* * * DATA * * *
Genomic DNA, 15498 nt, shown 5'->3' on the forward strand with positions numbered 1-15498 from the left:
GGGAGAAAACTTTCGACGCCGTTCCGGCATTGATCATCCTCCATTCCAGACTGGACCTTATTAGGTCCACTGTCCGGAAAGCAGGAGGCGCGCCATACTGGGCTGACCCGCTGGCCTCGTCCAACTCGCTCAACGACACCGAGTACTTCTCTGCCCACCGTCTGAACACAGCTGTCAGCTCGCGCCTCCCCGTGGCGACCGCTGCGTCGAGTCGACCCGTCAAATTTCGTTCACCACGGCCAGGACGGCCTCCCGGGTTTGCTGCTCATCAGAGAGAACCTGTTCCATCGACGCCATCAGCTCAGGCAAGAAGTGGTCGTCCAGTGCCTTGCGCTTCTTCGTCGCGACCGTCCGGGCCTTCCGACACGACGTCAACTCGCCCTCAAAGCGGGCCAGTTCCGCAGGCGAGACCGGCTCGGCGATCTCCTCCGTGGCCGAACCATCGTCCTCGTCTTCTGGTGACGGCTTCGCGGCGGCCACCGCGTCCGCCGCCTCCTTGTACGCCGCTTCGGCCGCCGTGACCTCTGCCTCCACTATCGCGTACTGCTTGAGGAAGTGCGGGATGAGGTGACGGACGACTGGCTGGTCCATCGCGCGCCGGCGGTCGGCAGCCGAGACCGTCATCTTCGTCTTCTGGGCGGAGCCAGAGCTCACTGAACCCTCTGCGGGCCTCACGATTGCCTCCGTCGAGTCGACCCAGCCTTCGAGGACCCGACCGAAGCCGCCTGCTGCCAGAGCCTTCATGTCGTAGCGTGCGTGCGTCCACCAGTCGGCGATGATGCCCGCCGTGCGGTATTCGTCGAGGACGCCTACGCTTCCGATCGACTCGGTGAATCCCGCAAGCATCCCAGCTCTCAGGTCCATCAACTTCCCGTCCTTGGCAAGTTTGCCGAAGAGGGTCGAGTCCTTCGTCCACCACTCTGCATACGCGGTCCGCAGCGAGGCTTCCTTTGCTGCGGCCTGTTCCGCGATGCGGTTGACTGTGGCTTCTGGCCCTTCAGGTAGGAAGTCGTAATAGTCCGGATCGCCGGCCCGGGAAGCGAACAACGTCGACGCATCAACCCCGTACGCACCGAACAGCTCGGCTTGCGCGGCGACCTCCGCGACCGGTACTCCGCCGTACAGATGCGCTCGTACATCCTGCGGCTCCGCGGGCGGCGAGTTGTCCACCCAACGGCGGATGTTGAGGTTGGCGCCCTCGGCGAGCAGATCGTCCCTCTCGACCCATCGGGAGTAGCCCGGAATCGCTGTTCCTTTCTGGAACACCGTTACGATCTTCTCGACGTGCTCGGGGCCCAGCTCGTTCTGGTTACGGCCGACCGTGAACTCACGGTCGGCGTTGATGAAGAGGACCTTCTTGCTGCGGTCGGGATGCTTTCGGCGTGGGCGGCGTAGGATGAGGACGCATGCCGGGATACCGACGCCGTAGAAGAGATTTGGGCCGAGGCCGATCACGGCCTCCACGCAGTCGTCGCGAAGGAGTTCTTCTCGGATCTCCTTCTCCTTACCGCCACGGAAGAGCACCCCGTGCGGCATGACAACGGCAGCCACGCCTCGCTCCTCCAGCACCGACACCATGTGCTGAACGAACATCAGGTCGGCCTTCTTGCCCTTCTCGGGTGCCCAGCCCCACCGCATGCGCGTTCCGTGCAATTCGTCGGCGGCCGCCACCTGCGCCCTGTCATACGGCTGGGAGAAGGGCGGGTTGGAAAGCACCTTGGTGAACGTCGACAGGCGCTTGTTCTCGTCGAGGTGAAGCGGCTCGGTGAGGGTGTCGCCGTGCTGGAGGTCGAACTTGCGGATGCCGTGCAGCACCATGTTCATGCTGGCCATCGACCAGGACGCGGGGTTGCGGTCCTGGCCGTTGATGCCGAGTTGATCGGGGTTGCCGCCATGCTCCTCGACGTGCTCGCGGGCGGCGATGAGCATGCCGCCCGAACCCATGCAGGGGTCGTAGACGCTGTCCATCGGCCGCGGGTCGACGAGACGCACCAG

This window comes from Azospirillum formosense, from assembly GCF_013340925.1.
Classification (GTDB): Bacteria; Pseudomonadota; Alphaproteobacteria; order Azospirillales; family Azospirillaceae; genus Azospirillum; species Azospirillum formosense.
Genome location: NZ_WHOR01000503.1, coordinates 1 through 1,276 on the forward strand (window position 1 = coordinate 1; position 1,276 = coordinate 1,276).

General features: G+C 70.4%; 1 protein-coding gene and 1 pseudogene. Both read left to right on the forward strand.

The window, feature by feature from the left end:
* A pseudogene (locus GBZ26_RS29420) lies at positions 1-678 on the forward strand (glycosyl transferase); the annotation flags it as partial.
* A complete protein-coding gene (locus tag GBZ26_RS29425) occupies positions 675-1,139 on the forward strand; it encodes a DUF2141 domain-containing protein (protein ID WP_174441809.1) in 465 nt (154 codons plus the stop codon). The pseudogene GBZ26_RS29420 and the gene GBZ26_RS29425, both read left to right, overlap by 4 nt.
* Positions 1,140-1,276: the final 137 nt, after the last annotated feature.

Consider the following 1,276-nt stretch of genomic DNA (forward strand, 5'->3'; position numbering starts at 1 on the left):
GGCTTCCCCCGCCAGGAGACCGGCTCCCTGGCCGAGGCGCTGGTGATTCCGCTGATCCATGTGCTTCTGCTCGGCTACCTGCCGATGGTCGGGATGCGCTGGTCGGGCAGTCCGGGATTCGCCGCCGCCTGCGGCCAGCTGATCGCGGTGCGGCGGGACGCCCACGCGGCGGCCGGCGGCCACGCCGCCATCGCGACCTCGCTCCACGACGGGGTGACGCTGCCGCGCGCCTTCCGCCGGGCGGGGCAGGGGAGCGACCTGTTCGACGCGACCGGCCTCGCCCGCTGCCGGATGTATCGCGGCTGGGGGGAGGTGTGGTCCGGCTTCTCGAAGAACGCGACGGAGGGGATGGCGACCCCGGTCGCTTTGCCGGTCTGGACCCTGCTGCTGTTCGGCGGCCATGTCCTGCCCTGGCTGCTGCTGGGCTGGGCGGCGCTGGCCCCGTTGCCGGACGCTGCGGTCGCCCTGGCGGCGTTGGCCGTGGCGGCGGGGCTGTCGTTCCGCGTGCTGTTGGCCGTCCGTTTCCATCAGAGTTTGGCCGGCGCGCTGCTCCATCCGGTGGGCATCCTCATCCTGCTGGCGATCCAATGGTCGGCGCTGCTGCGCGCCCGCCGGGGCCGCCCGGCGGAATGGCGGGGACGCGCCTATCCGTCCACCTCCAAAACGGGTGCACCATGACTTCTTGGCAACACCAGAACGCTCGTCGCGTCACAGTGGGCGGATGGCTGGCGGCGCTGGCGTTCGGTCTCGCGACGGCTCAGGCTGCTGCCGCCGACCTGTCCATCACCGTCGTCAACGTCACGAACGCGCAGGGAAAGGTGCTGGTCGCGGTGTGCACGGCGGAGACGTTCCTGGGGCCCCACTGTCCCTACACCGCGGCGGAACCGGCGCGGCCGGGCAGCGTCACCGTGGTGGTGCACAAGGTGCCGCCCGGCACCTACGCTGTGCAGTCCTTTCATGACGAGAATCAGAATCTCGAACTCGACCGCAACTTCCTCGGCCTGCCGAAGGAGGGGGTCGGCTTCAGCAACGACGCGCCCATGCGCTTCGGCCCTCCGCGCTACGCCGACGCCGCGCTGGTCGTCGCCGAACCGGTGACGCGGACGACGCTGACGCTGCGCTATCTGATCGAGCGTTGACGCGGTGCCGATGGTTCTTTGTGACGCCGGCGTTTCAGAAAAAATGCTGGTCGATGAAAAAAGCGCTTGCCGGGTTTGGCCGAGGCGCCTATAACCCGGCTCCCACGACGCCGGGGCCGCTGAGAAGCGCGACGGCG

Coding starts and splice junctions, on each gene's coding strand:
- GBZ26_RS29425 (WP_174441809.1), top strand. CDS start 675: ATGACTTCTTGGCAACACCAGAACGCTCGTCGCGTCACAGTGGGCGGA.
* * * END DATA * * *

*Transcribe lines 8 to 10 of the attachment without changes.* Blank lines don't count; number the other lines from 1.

* A pseudogene (locus GBZ26_RS29420) lies at positions 1-678 on the forward strand (glycosyl transferase); the annotation flags it as partial.
* A complete protein-coding gene (locus tag GBZ26_RS29425) occupies positions 675-1,139 on the forward strand; it encodes a DUF2141 domain-containing protein (protein ID WP_174441809.1) in 465 nt (154 codons plus the stop codon). The pseudogene GBZ26_RS29420 and the gene GBZ26_RS29425, both read left to right, overlap by 4 nt.
* Positions 1,140-1,276: the final 137 nt, after the last annotated feature.